RECEIPT: Bridging the climate information gap to support climate action

Climate change is real. We see it in our own environment and we hear about it in the news. However, understanding climate effects and their impact on society and the economy is not straightforward. Climate science itself is complex, but translating these models and predictions about future change to the reality of daily life is challenging and highly context specific. At the same time, we urgently need information to guide climate action. How can we best address the risks, mitigate negative impact and invest in our environment, society and economy to increase the resilience against climate change? With this in mind, Solidaridad forms part of the large scientific consortium known as RECEIPT, which aims to bridge the climate information gap in support of informed climate action.

A farmer working the land in Mozambique. In the RECEIPT programme, Solidaridad is the leading societal partner on agriculture and food.

RECEIPT is an EU-funded research programme which looks into REmote Climate Effects and Impacts on European sustainability, Policy and Trade (RECEIPT), launched in October 2019. In this research programme, climate scientists, civil society actors and communication experts join forces to make climate science easily available and accessible by using digital visualization and supporting storylines. This research will help to identify hotspot regions for critical sectors which the European Union is highly dependent on. Based on this intelligence, more targeted advice can be brought forward to support climate action, both by public and private actors.

RECEIPT focuses on five key sectors to reveal how climate extremes in remote areas affect the European economy.

The role of Solidaridad in RECEIPT

For Solidaridad this partnership is a unique opportunity to tap into the latest intelligence on climate risks and climate impacts. At the same time, we contribute our expertise about the global agri-food sector, with a specific focus on key commodities for European consumption and trade, such as soy, cocoa and oil palm, and their associated sustainability challenges. Furthermore, Solidaridad as a global network brings local realities of climate change to the table by connecting with colleagues and experts across the globe who work directly with producers and companies in various regions, thus providing an important counterbalance to the EU-centred research focus.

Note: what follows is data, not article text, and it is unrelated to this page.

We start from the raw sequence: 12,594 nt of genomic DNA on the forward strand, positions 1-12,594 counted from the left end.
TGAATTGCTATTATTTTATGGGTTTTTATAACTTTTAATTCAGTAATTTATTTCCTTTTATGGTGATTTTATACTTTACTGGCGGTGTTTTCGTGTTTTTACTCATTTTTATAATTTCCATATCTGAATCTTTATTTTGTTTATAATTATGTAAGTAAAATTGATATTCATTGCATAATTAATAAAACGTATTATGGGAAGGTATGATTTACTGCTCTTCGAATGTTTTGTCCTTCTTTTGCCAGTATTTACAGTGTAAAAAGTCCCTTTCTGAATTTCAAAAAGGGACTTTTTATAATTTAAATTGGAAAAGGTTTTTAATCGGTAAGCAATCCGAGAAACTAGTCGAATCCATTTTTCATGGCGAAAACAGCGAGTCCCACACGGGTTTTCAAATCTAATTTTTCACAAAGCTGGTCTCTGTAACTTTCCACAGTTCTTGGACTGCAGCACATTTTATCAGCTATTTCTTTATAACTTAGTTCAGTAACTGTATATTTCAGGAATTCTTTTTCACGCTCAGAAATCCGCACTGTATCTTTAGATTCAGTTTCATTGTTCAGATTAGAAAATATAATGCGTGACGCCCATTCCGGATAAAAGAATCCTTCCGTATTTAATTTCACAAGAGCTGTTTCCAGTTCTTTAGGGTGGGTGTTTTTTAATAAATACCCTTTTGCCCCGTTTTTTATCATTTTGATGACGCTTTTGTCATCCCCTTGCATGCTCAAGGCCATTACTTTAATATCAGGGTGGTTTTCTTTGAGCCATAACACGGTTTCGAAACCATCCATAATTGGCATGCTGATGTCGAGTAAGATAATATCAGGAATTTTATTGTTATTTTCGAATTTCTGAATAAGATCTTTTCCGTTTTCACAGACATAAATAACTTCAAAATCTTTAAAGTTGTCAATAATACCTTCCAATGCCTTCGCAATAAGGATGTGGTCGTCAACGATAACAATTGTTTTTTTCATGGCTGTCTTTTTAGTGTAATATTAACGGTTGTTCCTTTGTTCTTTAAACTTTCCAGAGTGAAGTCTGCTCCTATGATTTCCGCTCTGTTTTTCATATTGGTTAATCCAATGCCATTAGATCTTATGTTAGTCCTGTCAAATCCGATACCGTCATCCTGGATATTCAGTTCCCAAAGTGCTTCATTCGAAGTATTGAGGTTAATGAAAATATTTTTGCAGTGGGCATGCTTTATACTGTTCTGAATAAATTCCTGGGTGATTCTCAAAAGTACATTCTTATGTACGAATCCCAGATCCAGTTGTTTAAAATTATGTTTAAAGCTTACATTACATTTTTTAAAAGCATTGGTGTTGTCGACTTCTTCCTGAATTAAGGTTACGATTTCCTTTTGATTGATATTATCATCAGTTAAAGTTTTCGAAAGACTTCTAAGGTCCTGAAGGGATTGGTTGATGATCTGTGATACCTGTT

The role of Solidaridad as societal partner in the RECEIPT programme is to facilitate the engagement with external stakeholders such as policy makers, companies and civil society organizations to ensure that their questions, concerns and ideas feed into the work of RECEIPT. What information are they looking for? What do they need to better understand climate risks and impact? Solidaridad is the leading societal partner for the work package on agriculture and food. Each of the 5 sectors (please see the RECEIPT infographic above) has a societal partner facilitating this stakeholder engagement, which is a critical part of the process to ensure the societal relevance of RECEIPT. 

Cocoa farmers in West Africa collect the yield. Farmers and producers in the agricultural sector around the world are the first to experience climate impact and therefore an essential voice in the discussion on tackling climate change.

Global climate action can’t wait 

We know climate change is real; now we need to know how to deal with it. Climate change is not something happening far away, sometime in the future, and there is no escape from its risks and impacts. We need to stretch our imagination of climate risks, as it is more than an extreme weather event, like a hurricane or a flood. Climate change combines changing weather patterns with increased frequency and intensity of extreme weather events which lead to both short-term shocks and long-term changes in our environment, affecting both society and economy. 

Wherever disaster strikes, rivers run dry and land becomes unsuitable for production, the impact extends beyond the locality. We are connected across the globe through international relations, trade and a moral commitment to solidarity and sustainability. If we face these facts, we can anticipate change, take responsibility and invest in opportunities.The climate crisis requires a collective response at a global level, but with very region-specific, concrete actions. The RECEIPT programme can inform local action by highlighting regional hotspots and sector-specific vulnerabilities, and speaking to stakeholder realities. 

Coffee farmers at work. Climate change has a huge impact on the production of coffee as well as the resulting livelihoods of coffee farmers. Photo credits: H. Michell Leon

Solidaridad is already actively seeking partnerships with producers and companies to address climate risks and invest in adaptation. Moreover, we engage with governments to operationalize climate action in the field by supporting climate-smart agriculture, including diversification strategies, natural resource management and ecological restoration. Future findings of RECEIPT research will provide more evidence and guidance to support our efforts and channel much needed investments. 

Are you interested to learn more about RECEIPT and the sectoral work packages? Check out the website: 

Are you a professional in the agri-food sector and keen to share your questions and concerns? Please get in touch and contribute directly to our ongoing stakeholder engagement. 

Contact person: Katie Minderhoud, Knowledge Management and Learning Advisor, Solidaridad Europe